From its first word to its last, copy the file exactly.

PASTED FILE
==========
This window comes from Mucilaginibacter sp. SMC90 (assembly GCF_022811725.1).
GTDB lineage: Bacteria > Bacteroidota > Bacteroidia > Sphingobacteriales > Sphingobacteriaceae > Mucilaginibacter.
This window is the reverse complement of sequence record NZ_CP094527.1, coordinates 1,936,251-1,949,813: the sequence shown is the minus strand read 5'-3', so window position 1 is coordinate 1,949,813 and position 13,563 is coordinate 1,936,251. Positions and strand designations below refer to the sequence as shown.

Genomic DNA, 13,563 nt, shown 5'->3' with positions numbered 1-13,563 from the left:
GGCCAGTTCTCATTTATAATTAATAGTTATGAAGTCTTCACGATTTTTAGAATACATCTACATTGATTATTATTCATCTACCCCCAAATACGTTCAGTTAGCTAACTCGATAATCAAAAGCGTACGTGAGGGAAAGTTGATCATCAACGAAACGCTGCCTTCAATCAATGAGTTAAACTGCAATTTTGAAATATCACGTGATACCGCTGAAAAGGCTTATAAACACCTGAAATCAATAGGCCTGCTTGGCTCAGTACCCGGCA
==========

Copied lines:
This window comes from Mucilaginibacter sp. SMC90 (assembly GCF_022811725.1).
GTDB lineage: Bacteria > Bacteroidota > Bacteroidia > Sphingobacteriales > Sphingobacteriaceae > Mucilaginibacter.
This window is the reverse complement of sequence record NZ_CP094527.1, coordinates 1,936,251-1,949,813: the sequence shown is the minus strand read 5'-3', so window position 1 is coordinate 1,949,813 and position 13,563 is coordinate 1,936,251. Positions and strand designations below refer to the sequence as shown.

Genomic DNA, 13,563 nt, shown 5'->3' with positions numbered 1-13,563 from the left:
GGCCAGTTCTCATTTATAATTAATAGTTATGAAGTCTTCACGATTTTTAGAATACATCTACATTGATTATTATTCATCTACCCCCAAATACGTTCAGTTAGCTAACTCGATAATCAAAAGCGTACGTGAGGGAAAGTTGATCATCAACGAAACGCTGCCTTCAATCAATGAGTTAAACTGCAATTTTGAAATATCACGTGATACCGCTGAAAAGGCTTATAAACACCTGAAATCAATAGGCCTGCTTGGCTCAGTACCCGGCA